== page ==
The University’s goal is to reduce carbon dioxide emissions to 1990 levels (95,000 metric tons) by 2020 — 16 percent, or 19,000 metric tons less than the amount it emitted in 2007. If it took no action to reduce emissions, the University would produce 176,000 metric tons of CO2 by 2020 driven by its expanding operations.
The report states that Princeton is investing more than $40 million in the next 10 years to reduce overall utility usage on campus by at least 25 percent, in part by improving the efficiency of the cogeneration plant and the buildings it serves. These facilities account for approximately 85 percent of the University’s emissions.
Some of the improvements already made include using geothermal technology at the Lawrence Apartments graduate housing complex and at the student social venue Campus Club; installing photovoltaics at the Research Collections and Preservation Consortium (ReCAP) building on the University’s Forrestal Campus about three miles north of the central campus and on Princeton’s new Chemistry Building; and generating more efficient energy with new backpressure turbines on steam lines, the equivalent of heating, cooling and electrifying nine dorms the size of the 93,356-gross-square-foot Little Hall dorm.
The report notes that all new construction and major renovations are being designed with the goal of pushing beyond 30 percent less energy cost than a standard off-campus building. This goal is a significant challenge, especially for laboratory buildings, such as the new Chemistry Building slated for completion in 2010. However, that building — as well as the redeveloped Butler College student residential complex that opened this fall and the Sherrerd Hall academic building that opened in fall of 2008 — all meet the equivalent of the U.S. Green Building Council’s LEED (Leadership in Energy and Environmental Design) Silver certification, with strong energy efficiency performance.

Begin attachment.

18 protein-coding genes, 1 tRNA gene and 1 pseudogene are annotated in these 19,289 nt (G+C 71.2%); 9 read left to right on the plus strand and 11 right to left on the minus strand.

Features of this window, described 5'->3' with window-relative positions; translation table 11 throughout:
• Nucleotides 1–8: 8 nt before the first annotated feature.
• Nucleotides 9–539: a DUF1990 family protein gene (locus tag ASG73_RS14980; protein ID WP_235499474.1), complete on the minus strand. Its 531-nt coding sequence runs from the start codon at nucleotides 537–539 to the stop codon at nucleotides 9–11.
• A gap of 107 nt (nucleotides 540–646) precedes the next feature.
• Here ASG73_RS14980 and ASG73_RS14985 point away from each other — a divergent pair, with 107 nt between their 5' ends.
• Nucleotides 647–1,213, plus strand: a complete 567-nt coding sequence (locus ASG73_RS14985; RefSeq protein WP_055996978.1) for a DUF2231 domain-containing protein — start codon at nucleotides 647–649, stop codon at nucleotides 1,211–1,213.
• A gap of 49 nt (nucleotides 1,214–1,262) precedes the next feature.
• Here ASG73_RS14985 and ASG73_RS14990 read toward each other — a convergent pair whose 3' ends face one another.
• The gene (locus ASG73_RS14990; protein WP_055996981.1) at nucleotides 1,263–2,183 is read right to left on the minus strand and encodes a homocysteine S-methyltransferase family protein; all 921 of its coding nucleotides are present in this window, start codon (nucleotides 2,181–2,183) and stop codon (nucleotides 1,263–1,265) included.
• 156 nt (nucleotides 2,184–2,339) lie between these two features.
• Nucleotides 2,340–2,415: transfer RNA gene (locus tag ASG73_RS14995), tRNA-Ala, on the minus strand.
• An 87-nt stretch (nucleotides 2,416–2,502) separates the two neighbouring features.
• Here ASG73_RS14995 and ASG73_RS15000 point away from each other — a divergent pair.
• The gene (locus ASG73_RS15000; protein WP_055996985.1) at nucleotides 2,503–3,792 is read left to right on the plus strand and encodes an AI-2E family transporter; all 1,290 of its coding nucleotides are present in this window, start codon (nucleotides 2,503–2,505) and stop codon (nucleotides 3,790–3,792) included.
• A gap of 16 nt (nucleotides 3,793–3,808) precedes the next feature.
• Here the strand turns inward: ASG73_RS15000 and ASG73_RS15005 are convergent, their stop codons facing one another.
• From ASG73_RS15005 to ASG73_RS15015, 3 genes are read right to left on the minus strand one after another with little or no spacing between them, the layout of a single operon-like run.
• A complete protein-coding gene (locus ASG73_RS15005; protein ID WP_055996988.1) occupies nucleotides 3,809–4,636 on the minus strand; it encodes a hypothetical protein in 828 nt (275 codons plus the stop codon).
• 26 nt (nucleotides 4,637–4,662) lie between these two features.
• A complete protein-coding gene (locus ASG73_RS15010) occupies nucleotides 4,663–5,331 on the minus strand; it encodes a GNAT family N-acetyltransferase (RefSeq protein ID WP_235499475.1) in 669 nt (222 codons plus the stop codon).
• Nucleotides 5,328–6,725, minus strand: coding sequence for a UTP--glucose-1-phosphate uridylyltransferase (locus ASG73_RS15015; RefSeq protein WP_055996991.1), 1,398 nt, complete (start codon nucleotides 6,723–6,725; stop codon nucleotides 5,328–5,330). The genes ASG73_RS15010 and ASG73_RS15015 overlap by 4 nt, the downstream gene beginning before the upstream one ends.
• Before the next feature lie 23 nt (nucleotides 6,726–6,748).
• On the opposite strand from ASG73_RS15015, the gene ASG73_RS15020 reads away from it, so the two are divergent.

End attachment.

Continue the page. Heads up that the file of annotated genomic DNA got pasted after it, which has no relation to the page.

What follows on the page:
After operation of the physical plant, the second largest source of campus emissions is transportation. Goals in this area of the Sustainability Plan are decreasing by 10 percent the number of cars commuting to campus by 2020 and reducing emissions related to the campus fleet.
According to the Sustainability Report, some 300 campus community members have participated in new Transportation Demand Management incentive programs to use public transportation or car pools.
The 14 campus shuttle buses now run on 20 percent biodiesel, and a replacement program calling for low-emission vehicles in the campus fleet is in progress. Six low-speed electric vehicles have been purchased to replace internal combustion engine utility vehicles, joining a zero-emission fleet of utility and golf carts on campus. The University also is working to reduce its overall fleet of vehicles.